The downside of this is that my framerate more than halves whenever more than a couple of enemies appear – dramatically, jarringly and often to the point of unplayability, unless I drop settings to minimum even for the copious enemy-free scenes in which it’s running at a happy 60 frames on max settings.
Which sadly means that concept-art-made-flesh aspect rather loses its edge – matters become rather sludgy at lowest settings. Many players report similar framerate problems, many others say it’s absolutely fine, so I guess all we can do is hope that it turns out to be fixable bugs on certain configurations.
This issue aside, in co-op – be it with randoms or chums – the Space Hulkiness is all present and correct. It’s all about staying alive, not about finding out what happens or unlocking new weapons and abilities. The latter is there as option, by turning off Codex Rules in a match, but I much prefer having them on – no progression, everything unlocked, pick your poison. Yes, it removes a certain amount of purpose, but we didn’t need it in Left 4 Dead, did we? Sometimes it’s so much better to enjoy the ride, not get hung up on rewards.
Whatever you choose, you’ll still feel profoundly vulnerable even in your foot-thick armour and with your Lightning Claws and Bolt Guns and Plasma Cannons and Heavy Flamers and the rest of Deathwing’s small but wildly powerful-feeling arsenal.
The shooting and the stabbing or punching or chopping is breathless and intense, battles often lasting long past the point you feel is fair, and then eventually occupying a place which is appropriately Space Hulk. Sudden, punishing death is at least as important to the tone of the game as is victory. Which is not to say that it’s super-hard – unless you pick the hardest difficulty – but that it wants to feel a certain doomy way, not be unqualified slaughter.
The great downsides of multiplayer is that it removes many of the trappings of singleplayer – the cutscenes are lost, even if you have experience points and unlocks on it all gets reset come every new map, a couple of weapons are excised, as is the hacking of turrets and doors. More flesh is cut from the bones of an already lean game.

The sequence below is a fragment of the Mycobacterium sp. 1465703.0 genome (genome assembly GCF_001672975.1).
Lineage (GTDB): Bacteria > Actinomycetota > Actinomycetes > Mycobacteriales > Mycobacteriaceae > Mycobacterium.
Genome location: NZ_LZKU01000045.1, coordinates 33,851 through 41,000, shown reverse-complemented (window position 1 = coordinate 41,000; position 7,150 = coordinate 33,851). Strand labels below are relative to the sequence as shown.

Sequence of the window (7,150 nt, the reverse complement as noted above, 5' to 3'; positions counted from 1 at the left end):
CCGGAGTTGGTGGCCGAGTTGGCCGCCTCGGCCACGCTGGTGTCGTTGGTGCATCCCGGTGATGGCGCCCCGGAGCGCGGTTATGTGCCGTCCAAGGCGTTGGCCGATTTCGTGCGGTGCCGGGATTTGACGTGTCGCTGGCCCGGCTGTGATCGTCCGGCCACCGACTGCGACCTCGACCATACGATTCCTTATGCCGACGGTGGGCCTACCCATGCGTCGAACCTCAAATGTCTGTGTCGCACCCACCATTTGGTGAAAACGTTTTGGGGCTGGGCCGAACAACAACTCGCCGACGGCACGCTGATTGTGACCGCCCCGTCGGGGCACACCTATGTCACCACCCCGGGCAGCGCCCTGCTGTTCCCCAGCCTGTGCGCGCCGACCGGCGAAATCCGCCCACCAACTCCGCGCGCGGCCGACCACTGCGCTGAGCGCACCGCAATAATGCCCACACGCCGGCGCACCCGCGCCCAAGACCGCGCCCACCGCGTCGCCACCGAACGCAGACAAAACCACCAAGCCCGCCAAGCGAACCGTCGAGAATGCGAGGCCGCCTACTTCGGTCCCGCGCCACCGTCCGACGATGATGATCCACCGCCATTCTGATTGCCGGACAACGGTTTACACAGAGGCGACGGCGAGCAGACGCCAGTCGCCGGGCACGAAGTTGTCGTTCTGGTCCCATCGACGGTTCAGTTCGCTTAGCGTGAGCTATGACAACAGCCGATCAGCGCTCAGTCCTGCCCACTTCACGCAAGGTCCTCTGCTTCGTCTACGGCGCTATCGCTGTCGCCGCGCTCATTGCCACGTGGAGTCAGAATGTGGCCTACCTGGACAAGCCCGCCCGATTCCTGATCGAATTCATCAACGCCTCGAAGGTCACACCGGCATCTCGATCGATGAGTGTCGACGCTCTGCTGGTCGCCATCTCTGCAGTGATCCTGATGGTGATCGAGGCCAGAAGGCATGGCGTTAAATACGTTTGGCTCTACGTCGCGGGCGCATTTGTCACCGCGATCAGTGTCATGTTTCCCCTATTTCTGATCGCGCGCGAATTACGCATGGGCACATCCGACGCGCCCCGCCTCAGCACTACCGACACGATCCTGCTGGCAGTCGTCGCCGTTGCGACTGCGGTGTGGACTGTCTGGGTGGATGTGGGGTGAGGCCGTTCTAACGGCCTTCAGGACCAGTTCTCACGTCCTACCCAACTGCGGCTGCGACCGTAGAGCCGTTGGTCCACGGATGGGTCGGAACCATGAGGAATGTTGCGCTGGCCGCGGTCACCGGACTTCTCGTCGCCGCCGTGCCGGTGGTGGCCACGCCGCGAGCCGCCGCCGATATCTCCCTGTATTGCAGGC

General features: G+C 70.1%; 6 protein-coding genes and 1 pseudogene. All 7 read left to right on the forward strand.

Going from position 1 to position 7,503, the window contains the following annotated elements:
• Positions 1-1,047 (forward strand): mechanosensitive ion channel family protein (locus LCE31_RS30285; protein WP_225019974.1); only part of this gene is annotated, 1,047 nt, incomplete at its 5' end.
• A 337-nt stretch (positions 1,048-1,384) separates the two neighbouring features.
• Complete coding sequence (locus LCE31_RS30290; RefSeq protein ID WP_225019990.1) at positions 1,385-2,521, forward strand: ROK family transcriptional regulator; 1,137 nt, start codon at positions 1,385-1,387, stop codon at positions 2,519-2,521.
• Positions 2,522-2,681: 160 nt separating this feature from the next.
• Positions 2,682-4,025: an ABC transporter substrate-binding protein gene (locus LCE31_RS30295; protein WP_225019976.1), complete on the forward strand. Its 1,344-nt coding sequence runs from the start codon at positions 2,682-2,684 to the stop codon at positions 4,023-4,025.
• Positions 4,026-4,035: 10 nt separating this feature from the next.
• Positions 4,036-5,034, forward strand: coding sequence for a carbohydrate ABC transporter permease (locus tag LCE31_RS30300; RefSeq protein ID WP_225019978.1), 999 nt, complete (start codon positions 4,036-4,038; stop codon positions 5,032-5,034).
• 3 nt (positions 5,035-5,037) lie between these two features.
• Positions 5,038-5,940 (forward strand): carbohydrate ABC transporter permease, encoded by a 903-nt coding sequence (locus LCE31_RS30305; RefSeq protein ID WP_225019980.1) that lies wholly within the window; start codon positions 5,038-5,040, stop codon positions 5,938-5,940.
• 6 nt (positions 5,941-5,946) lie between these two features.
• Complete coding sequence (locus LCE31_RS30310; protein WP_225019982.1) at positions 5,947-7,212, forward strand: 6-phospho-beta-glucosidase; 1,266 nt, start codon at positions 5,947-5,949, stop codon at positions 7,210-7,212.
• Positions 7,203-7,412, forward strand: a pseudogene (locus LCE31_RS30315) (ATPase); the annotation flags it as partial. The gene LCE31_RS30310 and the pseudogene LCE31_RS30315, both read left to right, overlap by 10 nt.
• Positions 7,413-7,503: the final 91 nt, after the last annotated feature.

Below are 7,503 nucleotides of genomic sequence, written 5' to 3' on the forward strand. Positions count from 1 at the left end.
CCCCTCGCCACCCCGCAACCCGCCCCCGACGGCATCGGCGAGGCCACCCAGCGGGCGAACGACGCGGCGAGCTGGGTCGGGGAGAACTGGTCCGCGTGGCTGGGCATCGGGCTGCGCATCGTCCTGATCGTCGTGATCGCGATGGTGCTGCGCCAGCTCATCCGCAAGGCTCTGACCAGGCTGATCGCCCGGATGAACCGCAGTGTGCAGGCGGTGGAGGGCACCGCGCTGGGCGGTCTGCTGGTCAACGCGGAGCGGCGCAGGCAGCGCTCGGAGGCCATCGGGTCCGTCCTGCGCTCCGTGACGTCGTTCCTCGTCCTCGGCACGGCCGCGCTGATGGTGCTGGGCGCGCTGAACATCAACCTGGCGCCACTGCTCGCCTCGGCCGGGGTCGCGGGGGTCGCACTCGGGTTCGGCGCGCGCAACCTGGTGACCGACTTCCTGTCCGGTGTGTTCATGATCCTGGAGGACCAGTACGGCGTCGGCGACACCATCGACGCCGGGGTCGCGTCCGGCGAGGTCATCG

In grim contrast to that, multiplayer especially is a mess of menus and countdowns and loading screens – so much time is wasted, and even if it’s to mask necessary under-the-hood machinations, it’s done clumsily and frustrating. Once you’re in, OK, fine, but either side of it brace yourself for a whole lot of waiting for things to happen.
Unfortunately, right now Deathwing multiplayer is also prey to random crashes and disconnects, which means you often have to dance the whole dance all over again even in the space of the same play session. Given the framerate problems too, I can’t say that Deathwing is in the rude health it should be.
As for singleplayer, it is b.o.r.i.n.g. Fair play, they’ve stuck cutscenes and VO in there and it’s serviceable if unexceptional – so many 40K videogame struggle with story, as they’re not allowed to screw with the lore or adjust the essential dynamics of the endless war. You also get permanent character upgrades and weapon unlocks to pursue, so there’s a certain push to keep going.
Thing is, I think this compulsion towards progress overrides what the game is actually good at, which is shutting you inside a derelict spaceship and making you fight for your life. That itch to win things interferes with enjoying the moment. When you’ve got a thirst on for some new toy, frustration mounts at constantly retreading the same ground or being interrupted by yet another mammoth wave of ‘Stealers when you’re inches from your destination.
The squad stuff is banal and almost needless too, other than requesting healing – Deathwing can’t really be called a tactical shooter. Singleplayer felt so mechanical, so repetitive – whereas with humans and no unlocks to pursue in multiplayer, it felt tense and organic.
It does, however, effectively do just the one thing, and unless big updates are coming I suspect it’s going to wear thin. Part of me feels as though this is a brilliant, beautiful Space Hulk tech demo blown up and looped, and I’m not sure how long that can hold my interest. It’s a good time for a while, but for a long life its many rough edges need smoothing and more flesh needs adding to its bones.
Space Hulk: Deathwing is out now for Windows, via Steam, for £29.99/$39.99 (discounted to £25.49/$33.99 until Jan 2).